OVERVIEW OF FIFTH CHILD

We can fool ourselves into thinking that we have our lives well planned out. It was that way for me, being a product of the 1950/60’s: I’d go to college, meet my prince, get married, have children and live happily ever after. As much as I thought I knew what to expect, my life was riddled with surprises. But the last was the most unexpected, compelling me to write Fifth Child, a non-fiction book about the anguish and consequences of a drug-addicted child, which resulted in parenting her child almost since birth.

My husband and I are cast into a shockingly large demographic. Grandparents raising grandchildren is a growing phenomenon in our country because of our shifting economy, unmarried teen mothers, alcohol abuse and illegal drug use. Close to 10 million grandparents comprise the club. We had already raised four children. Jaime was our third child, and Brady is her son, who began calling us Mommy and Daddy when he was three. Readers may be amazed to find calamity overcoming a so seemingly traditional family. But as events and family history unfold, disturbing pitfalls and unfortunate genetic vulnerability reveal fault lines that can sabotage people from any walk of life.

"The Addict's Mom Sharing Without Shame" Video is so important whether addiction has touched your life or not. It's powerful. Please click on the link below to watch the video http://www.youtube.com/watch?v=gHNZbbePiKg

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Tuesday, January 17, 2012

CHAPTER EXCERPT


Please let me know what you think with your comments. Should we read our children's diaries if we think they're in trouble? 


Jaime was understandably livid when I told her what I had done.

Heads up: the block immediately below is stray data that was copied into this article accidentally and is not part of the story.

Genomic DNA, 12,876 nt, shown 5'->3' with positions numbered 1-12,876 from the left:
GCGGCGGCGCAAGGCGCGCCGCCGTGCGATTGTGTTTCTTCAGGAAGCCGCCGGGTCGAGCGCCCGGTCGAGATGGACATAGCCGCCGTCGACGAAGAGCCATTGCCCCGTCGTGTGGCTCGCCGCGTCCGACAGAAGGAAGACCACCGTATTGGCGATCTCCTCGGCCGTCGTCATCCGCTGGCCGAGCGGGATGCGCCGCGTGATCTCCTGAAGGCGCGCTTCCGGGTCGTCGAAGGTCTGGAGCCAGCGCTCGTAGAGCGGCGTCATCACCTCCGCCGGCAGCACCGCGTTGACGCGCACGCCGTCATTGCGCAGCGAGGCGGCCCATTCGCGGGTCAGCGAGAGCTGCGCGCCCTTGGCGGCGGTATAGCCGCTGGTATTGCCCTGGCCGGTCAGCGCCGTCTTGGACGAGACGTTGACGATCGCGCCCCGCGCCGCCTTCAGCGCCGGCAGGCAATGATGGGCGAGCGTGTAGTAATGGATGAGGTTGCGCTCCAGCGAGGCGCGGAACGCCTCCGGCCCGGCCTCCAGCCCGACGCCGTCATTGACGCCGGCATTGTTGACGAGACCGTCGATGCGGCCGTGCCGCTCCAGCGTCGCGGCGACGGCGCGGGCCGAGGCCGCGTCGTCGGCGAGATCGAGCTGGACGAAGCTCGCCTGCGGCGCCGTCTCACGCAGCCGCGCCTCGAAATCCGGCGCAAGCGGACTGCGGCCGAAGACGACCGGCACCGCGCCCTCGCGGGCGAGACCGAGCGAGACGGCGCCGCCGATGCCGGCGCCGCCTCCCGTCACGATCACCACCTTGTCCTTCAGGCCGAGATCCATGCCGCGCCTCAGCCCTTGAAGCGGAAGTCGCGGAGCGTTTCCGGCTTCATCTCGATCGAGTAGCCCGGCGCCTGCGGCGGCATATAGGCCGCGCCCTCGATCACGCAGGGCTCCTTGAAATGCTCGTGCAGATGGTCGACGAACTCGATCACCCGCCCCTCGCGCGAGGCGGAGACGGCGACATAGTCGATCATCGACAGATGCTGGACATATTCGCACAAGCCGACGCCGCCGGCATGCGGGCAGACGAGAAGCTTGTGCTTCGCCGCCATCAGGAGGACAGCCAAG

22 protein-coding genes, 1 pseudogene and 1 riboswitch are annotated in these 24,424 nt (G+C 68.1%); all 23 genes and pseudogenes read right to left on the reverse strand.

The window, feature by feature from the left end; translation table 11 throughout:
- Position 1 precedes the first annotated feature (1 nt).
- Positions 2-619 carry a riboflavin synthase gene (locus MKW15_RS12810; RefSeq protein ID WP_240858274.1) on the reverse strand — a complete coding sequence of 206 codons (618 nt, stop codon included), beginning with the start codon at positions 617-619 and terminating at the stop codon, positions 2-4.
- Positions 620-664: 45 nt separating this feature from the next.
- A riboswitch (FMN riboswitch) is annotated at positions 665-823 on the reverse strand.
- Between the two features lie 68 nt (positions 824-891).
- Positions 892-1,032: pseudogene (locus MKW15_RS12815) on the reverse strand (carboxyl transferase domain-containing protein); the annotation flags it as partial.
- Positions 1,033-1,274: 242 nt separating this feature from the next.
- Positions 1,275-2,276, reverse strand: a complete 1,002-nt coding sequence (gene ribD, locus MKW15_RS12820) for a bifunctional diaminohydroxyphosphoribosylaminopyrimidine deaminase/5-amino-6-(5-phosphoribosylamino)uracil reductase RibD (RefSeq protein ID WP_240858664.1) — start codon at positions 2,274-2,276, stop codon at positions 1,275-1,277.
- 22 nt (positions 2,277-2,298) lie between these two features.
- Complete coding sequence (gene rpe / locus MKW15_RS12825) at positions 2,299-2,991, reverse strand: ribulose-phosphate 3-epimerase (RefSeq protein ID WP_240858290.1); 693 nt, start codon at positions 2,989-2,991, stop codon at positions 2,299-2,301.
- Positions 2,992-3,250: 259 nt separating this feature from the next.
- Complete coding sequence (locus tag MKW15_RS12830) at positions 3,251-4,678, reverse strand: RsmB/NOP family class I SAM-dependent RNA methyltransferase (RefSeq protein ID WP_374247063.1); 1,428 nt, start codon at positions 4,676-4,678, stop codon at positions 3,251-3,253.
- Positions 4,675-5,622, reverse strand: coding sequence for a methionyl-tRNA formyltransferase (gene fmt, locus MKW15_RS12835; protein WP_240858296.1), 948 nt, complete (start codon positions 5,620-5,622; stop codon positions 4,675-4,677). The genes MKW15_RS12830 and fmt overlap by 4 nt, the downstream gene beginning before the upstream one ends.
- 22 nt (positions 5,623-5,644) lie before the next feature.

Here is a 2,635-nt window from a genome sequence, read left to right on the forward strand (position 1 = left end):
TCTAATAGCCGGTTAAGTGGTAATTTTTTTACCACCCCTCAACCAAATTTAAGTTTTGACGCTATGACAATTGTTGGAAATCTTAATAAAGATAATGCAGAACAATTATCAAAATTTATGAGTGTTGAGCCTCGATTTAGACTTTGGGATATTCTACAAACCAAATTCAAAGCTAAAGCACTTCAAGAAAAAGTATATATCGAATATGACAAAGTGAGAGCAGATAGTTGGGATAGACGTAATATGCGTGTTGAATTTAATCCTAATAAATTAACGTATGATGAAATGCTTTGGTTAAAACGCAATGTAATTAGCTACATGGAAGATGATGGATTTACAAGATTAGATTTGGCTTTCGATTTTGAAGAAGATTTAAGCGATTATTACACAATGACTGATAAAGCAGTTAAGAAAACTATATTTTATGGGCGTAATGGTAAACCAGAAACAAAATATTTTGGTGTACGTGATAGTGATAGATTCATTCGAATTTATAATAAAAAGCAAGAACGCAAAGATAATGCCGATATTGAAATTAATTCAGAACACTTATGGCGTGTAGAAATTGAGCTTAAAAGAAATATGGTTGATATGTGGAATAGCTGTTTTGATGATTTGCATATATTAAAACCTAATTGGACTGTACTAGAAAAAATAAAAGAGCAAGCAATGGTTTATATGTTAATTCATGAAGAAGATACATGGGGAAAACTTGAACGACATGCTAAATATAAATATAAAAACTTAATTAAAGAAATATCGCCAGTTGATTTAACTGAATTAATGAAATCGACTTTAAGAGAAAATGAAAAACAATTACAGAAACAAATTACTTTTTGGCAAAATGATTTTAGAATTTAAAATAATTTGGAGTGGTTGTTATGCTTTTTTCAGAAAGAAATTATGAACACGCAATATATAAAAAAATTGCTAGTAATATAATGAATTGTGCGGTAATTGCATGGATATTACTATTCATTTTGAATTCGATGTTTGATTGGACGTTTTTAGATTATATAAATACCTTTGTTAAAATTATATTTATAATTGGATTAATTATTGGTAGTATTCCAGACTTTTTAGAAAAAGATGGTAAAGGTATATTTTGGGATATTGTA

“How could you do that, Mom?” she screamed. “You had no right! You intruded on my privacy!”                        
“Jaime, I’m sorry, but it’s my duty,” I desperately improvised, “my duty as your mother, to protect you. If I don’t know what’s going on, then I can’t help you. And you need help!”                        
“I hate you for this,” she screamed. “I will never trust you, again.”                                 
She slammed her bedroom door and locked it.                                                

The next morning, I was referred to a therapist who treated adolescents. Jaime was still angry, perhaps justifiably so, but reluctantly she agreed to go. After about two months of weekly visits, the therapist met with me. “Jaime has a healthy view of herself,” she said with confidence. “Don’t worry. She’s fine.”            
                                                                                                                                               
Had my daughter snowed the therapist, just as I had snowed adults when I was a teenager?  Jaime got involved in wholesome high school activities, drum line and show choir, and met some very nice friends. Maybe the therapist was right. I felt encouraged and hoped this would give her the self-worth I felt she desperately needed.

Jaime seemed to live a double life. On the one hand, she was wholesome, talented and sweet. On the other, she was conniving, sneaky and trashy. In hindsight, Stu and I should have been stronger with our convictions and our parenting, but we weren’t. Her transgressions went unchecked. Because we viewed Jaime as fragile, we always gave her the benefit of the doubt. We just never thought she’d turn to drugs. 

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